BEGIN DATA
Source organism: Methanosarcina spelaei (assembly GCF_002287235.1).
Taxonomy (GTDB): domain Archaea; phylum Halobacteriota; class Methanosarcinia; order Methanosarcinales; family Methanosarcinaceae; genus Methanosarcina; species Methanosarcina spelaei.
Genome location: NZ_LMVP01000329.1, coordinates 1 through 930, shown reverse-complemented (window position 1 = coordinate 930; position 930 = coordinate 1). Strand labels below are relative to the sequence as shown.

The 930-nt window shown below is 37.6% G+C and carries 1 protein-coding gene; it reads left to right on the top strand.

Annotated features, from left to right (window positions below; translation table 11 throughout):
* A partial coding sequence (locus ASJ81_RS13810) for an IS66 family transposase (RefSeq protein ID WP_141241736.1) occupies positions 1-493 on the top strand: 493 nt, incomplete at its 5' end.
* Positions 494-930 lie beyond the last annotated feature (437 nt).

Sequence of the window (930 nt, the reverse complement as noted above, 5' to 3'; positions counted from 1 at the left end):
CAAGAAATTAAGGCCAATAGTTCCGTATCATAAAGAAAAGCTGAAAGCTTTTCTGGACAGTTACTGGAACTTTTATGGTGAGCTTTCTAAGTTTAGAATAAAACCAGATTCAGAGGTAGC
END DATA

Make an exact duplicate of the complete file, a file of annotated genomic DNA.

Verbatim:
Source organism: Methanosarcina spelaei (assembly GCF_002287235.1).
Taxonomy (GTDB): domain Archaea; phylum Halobacteriota; class Methanosarcinia; order Methanosarcinales; family Methanosarcinaceae; genus Methanosarcina; species Methanosarcina spelaei.
Genome location: NZ_LMVP01000329.1, coordinates 1 through 930, shown reverse-complemented (window position 1 = coordinate 930; position 930 = coordinate 1). Strand labels below are relative to the sequence as shown.

The 930-nt window shown below is 37.6% G+C and carries 1 protein-coding gene; it reads left to right on the top strand.

Annotated features, from left to right (window positions below; translation table 11 throughout):
* A partial coding sequence (locus ASJ81_RS13810) for an IS66 family transposase (RefSeq protein ID WP_141241736.1) occupies positions 1-493 on the top strand: 493 nt, incomplete at its 5' end.
* Positions 494-930 lie beyond the last annotated feature (437 nt).

Sequence of the window (930 nt, the reverse complement as noted above, 5' to 3'; positions counted from 1 at the left end):
CAAGAAATTAAGGCCAATAGTTCCGTATCATAAAGAAAAGCTGAAAGCTTTTCTGGACAGTTACTGGAACTTTTATGGTGAGCTTTCTAAGTTTAGAATAAAACCAGATTCAGAGGTAGC